Little pulse across global equities and bond markets; currency markets have showed little movement overnight, while the NZD remains at the bottom of the pack after yesterday’s downside miss to the CPI

Little pulse across global equities and bond markets; currency markets have showed little movement overnight, while the NZD remains at the bottom of the pack after yesterday’s downside miss to the CPI

Market trading remains subdued ahead of the Easter holidays, with little pulse across global equities and bond markets.  Currency markets have showed little movement overnight, while the NZD remains at the bottom of the pack after yesterday’s downside miss to the CPI.

Markets continue to be in holiday-mode this week. Despite being in the midst of a US earnings season, reports seem to be only having stock-specific moves, with little influence overall for the key indices.  The S&P500 is currently down 0.3% and has been largely tracking sideways this week in a narrow range.

Data overnight didn’t have much market impact. The US trade deficit was lower than expected in February, which will add to Q1 GDP growth estimates.  The Atlanta Fed’s GDPNow estimate nudged up to 2.4%. Germany’s government downgraded GDP forecasts, halving it to 0.5% for this year.  A year ago the forecast for 2019 was 2.1%.  Growth next year is projected to recover to 1.5%.  UK core CPI was slightly weaker than expected, but until Brexit uncertainty is resolved, the market is unresponsive to the flow of data.  Canadian core CPI inflation was in line.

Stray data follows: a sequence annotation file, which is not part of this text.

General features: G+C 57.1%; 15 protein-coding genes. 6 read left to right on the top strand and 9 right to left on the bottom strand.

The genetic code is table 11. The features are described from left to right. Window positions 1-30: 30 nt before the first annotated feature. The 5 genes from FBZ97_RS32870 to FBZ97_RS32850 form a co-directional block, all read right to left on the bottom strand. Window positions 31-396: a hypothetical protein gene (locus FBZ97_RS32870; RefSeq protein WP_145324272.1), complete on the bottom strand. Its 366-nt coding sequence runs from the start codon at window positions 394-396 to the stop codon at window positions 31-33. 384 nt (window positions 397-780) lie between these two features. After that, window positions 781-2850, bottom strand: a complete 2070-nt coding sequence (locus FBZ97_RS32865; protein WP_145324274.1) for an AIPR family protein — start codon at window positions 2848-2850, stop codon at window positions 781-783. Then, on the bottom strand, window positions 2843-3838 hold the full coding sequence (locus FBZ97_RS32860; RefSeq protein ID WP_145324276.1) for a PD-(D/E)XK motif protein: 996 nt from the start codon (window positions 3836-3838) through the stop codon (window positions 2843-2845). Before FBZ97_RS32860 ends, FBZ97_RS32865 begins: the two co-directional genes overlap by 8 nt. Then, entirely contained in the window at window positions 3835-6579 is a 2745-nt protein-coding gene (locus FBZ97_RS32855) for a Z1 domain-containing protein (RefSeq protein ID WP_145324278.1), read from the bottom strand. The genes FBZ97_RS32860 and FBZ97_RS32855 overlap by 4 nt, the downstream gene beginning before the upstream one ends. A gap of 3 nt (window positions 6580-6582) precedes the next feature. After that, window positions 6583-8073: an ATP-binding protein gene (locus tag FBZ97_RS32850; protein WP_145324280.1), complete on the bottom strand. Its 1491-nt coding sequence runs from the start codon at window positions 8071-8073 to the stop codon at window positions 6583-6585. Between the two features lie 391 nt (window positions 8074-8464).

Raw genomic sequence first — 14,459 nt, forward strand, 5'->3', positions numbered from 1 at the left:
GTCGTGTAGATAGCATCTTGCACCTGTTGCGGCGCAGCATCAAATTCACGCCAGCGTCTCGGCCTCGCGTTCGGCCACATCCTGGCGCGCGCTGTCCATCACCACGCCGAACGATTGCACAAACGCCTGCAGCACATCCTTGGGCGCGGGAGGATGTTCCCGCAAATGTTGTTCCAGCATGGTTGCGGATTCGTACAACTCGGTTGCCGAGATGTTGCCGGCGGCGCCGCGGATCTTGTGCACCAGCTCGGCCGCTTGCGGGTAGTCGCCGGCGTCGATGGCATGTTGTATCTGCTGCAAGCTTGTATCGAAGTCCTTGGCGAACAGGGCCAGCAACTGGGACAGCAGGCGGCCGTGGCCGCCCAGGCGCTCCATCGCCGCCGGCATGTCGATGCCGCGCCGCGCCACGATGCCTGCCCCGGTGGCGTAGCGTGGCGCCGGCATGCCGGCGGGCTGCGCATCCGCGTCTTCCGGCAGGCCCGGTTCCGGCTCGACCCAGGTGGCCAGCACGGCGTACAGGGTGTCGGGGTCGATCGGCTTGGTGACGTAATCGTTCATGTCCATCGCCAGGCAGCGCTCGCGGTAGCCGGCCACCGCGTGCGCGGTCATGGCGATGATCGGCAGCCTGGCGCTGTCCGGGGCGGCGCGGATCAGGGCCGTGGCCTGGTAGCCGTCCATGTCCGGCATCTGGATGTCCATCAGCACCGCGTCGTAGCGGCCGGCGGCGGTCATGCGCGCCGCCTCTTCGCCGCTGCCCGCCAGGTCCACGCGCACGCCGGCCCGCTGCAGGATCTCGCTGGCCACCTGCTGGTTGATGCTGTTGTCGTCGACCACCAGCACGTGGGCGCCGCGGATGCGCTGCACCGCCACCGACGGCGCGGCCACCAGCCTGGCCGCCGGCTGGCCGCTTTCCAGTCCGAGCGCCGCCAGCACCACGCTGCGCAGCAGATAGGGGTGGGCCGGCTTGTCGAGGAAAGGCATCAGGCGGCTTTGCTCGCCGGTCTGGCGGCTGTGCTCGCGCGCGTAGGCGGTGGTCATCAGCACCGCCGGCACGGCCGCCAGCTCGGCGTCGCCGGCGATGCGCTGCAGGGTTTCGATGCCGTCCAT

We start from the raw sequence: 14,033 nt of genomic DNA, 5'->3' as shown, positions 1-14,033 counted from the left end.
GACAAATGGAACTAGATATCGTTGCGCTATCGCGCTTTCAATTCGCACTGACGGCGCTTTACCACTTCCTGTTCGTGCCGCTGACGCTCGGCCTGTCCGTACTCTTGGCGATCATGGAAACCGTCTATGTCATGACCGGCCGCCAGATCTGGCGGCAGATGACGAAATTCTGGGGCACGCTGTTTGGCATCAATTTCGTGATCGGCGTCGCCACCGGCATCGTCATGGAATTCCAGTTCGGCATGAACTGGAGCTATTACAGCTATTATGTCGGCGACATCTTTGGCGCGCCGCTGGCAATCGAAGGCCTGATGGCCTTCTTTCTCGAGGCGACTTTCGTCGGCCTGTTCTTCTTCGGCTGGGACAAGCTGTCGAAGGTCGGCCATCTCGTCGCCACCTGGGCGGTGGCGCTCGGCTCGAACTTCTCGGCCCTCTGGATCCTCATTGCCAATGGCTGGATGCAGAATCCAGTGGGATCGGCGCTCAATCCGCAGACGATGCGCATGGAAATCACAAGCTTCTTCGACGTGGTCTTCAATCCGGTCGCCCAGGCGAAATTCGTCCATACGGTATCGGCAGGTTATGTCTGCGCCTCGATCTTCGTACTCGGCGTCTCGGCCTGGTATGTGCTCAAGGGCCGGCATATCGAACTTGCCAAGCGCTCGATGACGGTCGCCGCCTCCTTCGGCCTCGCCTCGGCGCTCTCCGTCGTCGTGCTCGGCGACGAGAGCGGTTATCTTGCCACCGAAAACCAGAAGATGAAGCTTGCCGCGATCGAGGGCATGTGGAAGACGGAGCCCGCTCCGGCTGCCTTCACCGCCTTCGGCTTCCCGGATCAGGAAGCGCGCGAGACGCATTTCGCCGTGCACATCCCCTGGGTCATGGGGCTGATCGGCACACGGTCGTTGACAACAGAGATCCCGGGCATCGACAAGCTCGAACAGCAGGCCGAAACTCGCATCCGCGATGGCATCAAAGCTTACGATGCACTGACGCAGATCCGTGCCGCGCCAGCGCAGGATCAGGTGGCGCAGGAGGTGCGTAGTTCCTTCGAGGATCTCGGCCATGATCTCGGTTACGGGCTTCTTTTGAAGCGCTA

This morning the WSJ reported that the US and China have tentatively scheduled a fresh round of face-to-face meetings as they seek to close out a trade deal, with negotiators aiming for a signing ceremony in late May or early June.  On a normal day this might have triggered some sort of market response, but with markets asleep, there was little response.

The US 10-year rate is trading unchanged at 2.59%, meeting some resistance to push higher after hitting 2.61% overnight.

The NZD sits this morning at 0.6720, trading a tight range overnight and only down a touch since the NZ close.  Most of the action happened during the local trading session after NZ CPI data came in slightly weaker than RBNZ expectations, with the market positioned for a miss to the upside. So NZ Q1 CPI was 0.2% lower than market expectations but was just 0.1% weaker than the RBNZ’s projections published in February.  Annual non-tradeables inflation was 2.8% y/y, in line with the RBNZ’s forecast.  The RBNZ’s estimate of core inflation based on the sectoral factor model was unchanged at 1.7%, a level it has now been for four consecutive quarters.  The average of four core measures published by Statistics NZ that we monitor fell from 1.9% to 1.8%.

Market reaction was significant considering the small “miss” on the headline measure, but the market put some weight on the lack of upward pulse to the core measures of inflation. Over the last couple of weeks the market was losing faith in prospects for a May easing, but the lack of inflationary pulse removed one hurdle in the way for a rate cut.  By the end of the day the probability of a rate cut as soon as next month was priced at just over 50%. Around 1½ rate cuts are priced by year-end. Increased conviction of rate cuts ahead spilled over into the whole curve, with swap rates down 4-6bps.